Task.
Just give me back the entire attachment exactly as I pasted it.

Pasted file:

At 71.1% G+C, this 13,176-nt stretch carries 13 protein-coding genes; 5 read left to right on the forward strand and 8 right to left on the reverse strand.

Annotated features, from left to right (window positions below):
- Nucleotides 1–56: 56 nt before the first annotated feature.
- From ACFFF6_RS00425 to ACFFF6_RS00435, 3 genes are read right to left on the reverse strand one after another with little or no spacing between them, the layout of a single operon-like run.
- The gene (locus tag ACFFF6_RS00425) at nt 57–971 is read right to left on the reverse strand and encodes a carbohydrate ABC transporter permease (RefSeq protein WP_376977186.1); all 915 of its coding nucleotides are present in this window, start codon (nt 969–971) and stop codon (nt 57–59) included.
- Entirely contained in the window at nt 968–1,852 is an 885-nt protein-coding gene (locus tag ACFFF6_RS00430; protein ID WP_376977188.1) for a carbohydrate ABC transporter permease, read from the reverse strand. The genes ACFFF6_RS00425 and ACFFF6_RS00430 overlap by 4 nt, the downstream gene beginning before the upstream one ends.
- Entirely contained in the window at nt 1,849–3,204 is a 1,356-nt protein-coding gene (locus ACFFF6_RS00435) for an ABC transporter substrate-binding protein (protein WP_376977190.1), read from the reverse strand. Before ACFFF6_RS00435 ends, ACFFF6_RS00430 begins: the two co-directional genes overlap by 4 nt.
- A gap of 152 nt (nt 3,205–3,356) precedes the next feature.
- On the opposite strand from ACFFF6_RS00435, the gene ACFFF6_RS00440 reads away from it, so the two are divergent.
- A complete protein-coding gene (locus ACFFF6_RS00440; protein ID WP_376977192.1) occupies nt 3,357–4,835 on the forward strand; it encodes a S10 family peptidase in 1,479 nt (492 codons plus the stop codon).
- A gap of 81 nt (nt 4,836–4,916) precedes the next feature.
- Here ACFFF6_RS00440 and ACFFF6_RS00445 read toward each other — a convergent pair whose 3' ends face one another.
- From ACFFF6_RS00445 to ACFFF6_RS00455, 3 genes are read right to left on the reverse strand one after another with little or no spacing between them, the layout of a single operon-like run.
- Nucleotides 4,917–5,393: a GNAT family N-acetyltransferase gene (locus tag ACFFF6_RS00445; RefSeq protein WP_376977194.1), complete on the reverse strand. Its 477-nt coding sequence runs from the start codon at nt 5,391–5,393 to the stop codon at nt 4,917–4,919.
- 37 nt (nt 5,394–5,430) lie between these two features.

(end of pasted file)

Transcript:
At 71.1% G+C, this 13,176-nt stretch carries 13 protein-coding genes; 5 read left to right on the forward strand and 8 right to left on the reverse strand.

Annotated features, from left to right (window positions below):
- Nucleotides 1–56: 56 nt before the first annotated feature.
- From ACFFF6_RS00425 to ACFFF6_RS00435, 3 genes are read right to left on the reverse strand one after another with little or no spacing between them, the layout of a single operon-like run.
- The gene (locus tag ACFFF6_RS00425) at nt 57–971 is read right to left on the reverse strand and encodes a carbohydrate ABC transporter permease (RefSeq protein WP_376977186.1); all 915 of its coding nucleotides are present in this window, start codon (nt 969–971) and stop codon (nt 57–59) included.
- Entirely contained in the window at nt 968–1,852 is an 885-nt protein-coding gene (locus tag ACFFF6_RS00430; protein ID WP_376977188.1) for a carbohydrate ABC transporter permease, read from the reverse strand. The genes ACFFF6_RS00425 and ACFFF6_RS00430 overlap by 4 nt, the downstream gene beginning before the upstream one ends.
- Entirely contained in the window at nt 1,849–3,204 is a 1,356-nt protein-coding gene (locus ACFFF6_RS00435) for an ABC transporter substrate-binding protein (protein WP_376977190.1), read from the reverse strand. Before ACFFF6_RS00435 ends, ACFFF6_RS00430 begins: the two co-directional genes overlap by 4 nt.
- A gap of 152 nt (nt 3,205–3,356) precedes the next feature.
- On the opposite strand from ACFFF6_RS00435, the gene ACFFF6_RS00440 reads away from it, so the two are divergent.
- A complete protein-coding gene (locus ACFFF6_RS00440; protein ID WP_376977192.1) occupies nt 3,357–4,835 on the forward strand; it encodes a S10 family peptidase in 1,479 nt (492 codons plus the stop codon).
- A gap of 81 nt (nt 4,836–4,916) precedes the next feature.
- Here ACFFF6_RS00440 and ACFFF6_RS00445 read toward each other — a convergent pair whose 3' ends face one another.
- From ACFFF6_RS00445 to ACFFF6_RS00455, 3 genes are read right to left on the reverse strand one after another with little or no spacing between them, the layout of a single operon-like run.
- Nucleotides 4,917–5,393: a GNAT family N-acetyltransferase gene (locus tag ACFFF6_RS00445; RefSeq protein WP_376977194.1), complete on the reverse strand. Its 477-nt coding sequence runs from the start codon at nt 5,391–5,393 to the stop codon at nt 4,917–4,919.
- 37 nt (nt 5,394–5,430) lie between these two features.